Encyclopedia of Evolutionary Psychological Science

Living Edition
| Editors: Todd K. Shackelford, Viviana A. Weekes-Shackelford

Nonhuman Primates: Species Typical Movement

  • Anthony RiggEmail author
Living reference work entry
DOI: https://doi.org/10.1007/978-3-319-16999-6_2372-1



Unique ways in which different animals engage in locomotion.


From swimming to flying, there are a plethora of different movements that are specific to certain animal types and their environments. Animals have specifically developed bodies that allow them to navigate their natural environment. For example, fish have slim bodies that allow them to cut through the density of water, with a natural buoyancy to keep them from sinking to the bottom (Schmidt-Nielsen 1972). Birds are slender with the need to carry their weight against a low-density atmosphere. Walking animals thrive in environments that contain a high-density platform upon which to walk through a low-density atmosphere (Schmidt-Nielsen 1972). However, this is not the case for all walking animals. For instance, spiders lack the muscular structure to extend their legs so they fiddle with their blood pressure to do so, and worms burrow through the dirt using bodily chemicals and muscle contractions (Schmidt-Nielsen 1972). This entry will summarize some of the more common forms of locomotion and specific movements of nonhuman species.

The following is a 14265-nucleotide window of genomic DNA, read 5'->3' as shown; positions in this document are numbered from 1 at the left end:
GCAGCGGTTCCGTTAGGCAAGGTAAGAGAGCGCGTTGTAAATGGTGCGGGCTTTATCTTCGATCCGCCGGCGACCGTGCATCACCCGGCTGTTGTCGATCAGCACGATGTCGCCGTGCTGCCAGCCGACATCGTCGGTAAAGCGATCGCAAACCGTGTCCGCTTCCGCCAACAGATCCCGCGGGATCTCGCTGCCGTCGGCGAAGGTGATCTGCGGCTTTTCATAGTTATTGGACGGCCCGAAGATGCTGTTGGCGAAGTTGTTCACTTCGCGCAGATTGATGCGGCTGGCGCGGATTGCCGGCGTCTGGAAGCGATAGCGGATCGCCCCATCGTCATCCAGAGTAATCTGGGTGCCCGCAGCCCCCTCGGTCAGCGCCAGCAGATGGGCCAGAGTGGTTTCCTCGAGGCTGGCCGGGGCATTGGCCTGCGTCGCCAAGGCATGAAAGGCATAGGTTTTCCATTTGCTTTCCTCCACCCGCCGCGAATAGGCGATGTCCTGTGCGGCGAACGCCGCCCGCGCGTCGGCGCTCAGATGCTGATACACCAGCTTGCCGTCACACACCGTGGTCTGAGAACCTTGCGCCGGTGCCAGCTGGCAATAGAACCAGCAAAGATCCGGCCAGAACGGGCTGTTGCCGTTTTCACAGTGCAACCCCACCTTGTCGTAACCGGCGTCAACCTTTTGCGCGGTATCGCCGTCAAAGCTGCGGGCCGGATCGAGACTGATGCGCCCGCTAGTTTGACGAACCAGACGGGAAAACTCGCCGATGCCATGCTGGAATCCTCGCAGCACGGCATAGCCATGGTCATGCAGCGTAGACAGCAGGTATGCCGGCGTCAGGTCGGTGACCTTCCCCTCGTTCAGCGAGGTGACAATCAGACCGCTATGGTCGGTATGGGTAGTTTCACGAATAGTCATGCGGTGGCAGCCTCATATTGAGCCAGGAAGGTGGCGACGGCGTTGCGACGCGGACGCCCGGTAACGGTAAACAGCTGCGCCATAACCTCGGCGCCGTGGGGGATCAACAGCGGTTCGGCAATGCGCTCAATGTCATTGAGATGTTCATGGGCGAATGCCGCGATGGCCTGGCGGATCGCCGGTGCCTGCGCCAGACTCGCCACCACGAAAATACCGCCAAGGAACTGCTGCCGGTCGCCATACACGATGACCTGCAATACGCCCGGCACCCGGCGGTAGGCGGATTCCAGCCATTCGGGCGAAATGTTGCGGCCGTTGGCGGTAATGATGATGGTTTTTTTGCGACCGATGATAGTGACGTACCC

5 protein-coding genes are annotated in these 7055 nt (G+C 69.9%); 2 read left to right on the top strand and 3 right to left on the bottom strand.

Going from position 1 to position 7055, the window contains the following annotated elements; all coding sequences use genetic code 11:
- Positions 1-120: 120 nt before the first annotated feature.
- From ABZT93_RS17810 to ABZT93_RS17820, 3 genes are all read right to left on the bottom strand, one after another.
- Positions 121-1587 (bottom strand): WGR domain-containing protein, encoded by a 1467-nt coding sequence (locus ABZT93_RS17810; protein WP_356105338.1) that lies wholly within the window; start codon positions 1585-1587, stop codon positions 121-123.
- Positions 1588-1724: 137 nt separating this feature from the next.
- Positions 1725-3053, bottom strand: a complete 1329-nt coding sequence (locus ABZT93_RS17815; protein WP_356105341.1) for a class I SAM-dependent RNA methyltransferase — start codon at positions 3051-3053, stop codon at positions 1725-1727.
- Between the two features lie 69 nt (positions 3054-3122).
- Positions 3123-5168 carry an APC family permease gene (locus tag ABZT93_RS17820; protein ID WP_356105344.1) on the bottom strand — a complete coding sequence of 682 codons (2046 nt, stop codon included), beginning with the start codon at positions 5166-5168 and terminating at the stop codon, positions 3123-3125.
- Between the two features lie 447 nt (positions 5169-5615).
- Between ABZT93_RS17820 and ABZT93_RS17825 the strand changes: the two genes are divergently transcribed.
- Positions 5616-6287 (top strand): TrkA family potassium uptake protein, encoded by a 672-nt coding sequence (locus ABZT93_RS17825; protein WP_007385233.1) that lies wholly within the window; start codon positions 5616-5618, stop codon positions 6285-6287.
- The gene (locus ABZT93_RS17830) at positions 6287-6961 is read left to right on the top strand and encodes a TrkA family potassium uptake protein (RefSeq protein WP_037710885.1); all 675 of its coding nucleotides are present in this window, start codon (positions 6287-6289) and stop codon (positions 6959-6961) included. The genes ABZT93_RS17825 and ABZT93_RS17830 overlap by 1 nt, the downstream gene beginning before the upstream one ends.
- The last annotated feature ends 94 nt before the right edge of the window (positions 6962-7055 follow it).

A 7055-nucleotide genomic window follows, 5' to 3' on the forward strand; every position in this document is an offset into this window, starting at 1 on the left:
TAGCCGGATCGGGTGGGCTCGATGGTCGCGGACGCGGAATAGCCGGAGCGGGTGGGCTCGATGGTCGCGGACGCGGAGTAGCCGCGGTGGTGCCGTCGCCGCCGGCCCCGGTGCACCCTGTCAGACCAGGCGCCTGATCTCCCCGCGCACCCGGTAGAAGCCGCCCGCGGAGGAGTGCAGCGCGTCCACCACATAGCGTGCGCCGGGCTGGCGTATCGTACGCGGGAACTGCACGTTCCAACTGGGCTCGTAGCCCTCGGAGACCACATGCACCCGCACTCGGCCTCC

Brachiation is the specific movement or extending and swinging of the upper limbs as a means of moving one’s body (Turnquist et al. 1999). This movement is apparent in both human and nonhuman primates. We see this movement when we watch children on the (aptly named) monkey bars on playgrounds (Turnquist et al. 1999). This swinging motion from bar to bar – in which a child holds one bar and swings his/her weight to a second bar on which to grab – is brachiation. Although humans can engage in brachiation, it is not an efficient form of movement for them. Brachiation is usually exhibited as a form of regular movement by smaller nonhuman primates, such as monkeys and lemurs (Turnquist et al. 1999).